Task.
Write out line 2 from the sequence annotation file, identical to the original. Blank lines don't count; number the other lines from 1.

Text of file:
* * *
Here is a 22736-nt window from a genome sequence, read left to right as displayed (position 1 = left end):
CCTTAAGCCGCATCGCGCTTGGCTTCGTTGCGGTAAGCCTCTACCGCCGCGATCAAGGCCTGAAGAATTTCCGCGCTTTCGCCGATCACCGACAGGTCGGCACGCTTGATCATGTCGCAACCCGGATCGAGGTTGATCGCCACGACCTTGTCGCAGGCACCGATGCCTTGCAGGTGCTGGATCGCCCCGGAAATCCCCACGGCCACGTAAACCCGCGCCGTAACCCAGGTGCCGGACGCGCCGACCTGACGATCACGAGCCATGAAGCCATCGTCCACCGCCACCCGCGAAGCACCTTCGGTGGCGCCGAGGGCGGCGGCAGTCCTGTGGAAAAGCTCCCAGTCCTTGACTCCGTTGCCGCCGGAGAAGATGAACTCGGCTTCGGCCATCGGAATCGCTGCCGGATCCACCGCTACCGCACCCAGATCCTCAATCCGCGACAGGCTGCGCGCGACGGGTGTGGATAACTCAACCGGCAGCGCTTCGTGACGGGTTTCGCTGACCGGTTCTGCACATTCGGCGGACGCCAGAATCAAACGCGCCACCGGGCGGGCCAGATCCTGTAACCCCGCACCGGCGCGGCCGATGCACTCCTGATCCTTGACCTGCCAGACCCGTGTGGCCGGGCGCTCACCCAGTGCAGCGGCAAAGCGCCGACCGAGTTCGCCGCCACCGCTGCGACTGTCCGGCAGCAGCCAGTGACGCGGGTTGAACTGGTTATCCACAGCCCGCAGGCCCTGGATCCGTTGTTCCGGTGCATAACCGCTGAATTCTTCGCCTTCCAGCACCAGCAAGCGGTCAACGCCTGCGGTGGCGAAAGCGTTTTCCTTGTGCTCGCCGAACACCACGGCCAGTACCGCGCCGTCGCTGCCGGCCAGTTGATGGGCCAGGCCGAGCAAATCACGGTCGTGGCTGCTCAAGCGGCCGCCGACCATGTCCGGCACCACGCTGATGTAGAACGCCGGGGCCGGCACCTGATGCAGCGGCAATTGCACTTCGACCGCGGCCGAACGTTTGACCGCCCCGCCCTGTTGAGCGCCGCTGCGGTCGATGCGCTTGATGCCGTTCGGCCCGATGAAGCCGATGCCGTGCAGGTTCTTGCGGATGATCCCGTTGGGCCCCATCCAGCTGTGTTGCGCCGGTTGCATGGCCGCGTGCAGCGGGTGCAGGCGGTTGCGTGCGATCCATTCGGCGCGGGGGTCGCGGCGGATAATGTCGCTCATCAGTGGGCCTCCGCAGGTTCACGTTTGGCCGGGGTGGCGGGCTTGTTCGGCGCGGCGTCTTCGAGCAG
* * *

CCTTAAGCCGCATCGCGCTTGGCTTCGTTGCGGTAAGCCTCTACCGCCGCGATCAAGGCCTGAAGAATTTCCGCGCTTTCGCCGATCACCGACAGGTCGGCACGCTTGATCATGTCGCAACCCGGATCGAGGTTGATCGCCACGACCTTGTCGCAGGCACCGATGCCTTGCAGGTGCTGGATCGCCCCGGAAATCCCCACGGCCACGTAAACCCGCGCCGTAACCCAGGTGCCGGACGCGCCGACCTGACGATCACGAGCCATGAAGCCATCGTCCACCGCCACCCGCGAAGCACCTTCGGTGGCGCCGAGGGCGGCGGCAGTCCTGTGGAAAAGCTCCCAGTCCTTGACTCCGTTGCCGCCGGAGAAGATGAACTCGGCTTCGGCCATCGGAATCGCTGCCGGATCCACCGCTACCGCACCCAGATCCTCAATCCGCGACAGGCTGCGCGCGACGGGTGTGGATAACTCAACCGGCAGCGCTTCGTGACGGGTTTCGCTGACCGGTTCTGCACATTCGGCGGACGCCAGAATCAAACGCGCCACCGGGCGGGCCAGATCCTGTAACCCCGCACCGGCGCGGCCGATGCACTCCTGATCCTTGACCTGCCAGACCCGTGTGGCCGGGCGCTCACCCAGTGCAGCGGCAAAGCGCCGACCGAGTTCGCCGCCACCGCTGCGACTGTCCGGCAGCAGCCAGTGACGCGGGTTGAACTGGTTATCCACAGCCCGCAGGCCCTGGATCCGTTGTTCCGGTGCATAACCGCTGAATTCTTCGCCTTCCAGCACCAGCAAGCGGTCAACGCCTGCGGTGGCGAAAGCGTTTTCCTTGTGCTCGCCGAACACCACGGCCAGTACCGCGCCGTCGCTGCCGGCCAGTTGATGGGCCAGGCCGAGCAAATCACGGTCGTGGCTGCTCAAGCGGCCGCCGACCATGTCCGGCACCACGCTGATGTAGAACGCCGGGGCCGGCACCTGATGCAGCGGCAATTGCACTTCGACCGCGGCCGAACGTTTGACCGCCCCGCCCTGTTGAGCGCCGCTGCGGTCGATGCGCTTGATGCCGTTCGGCCCGATGAAGCCGATGCCGTGCAGGTTCTTGCGGATGATCCCGTTGGGCCCCATCCAGCTGTGTTGCGCCGGTTGCATGGCCGCGTGCAGCGGGTGCAGGCGGTTGCGTGCGATCCATTCGGCGCGGGGGTCGCGGCGGATAATGTCGCTCATCAGTGGGCCTCCGCAGGTTCACGTTTGGCCGGGGTGGCGGGCTTGTTCGGCGCGGCGTCTTCGAGCAG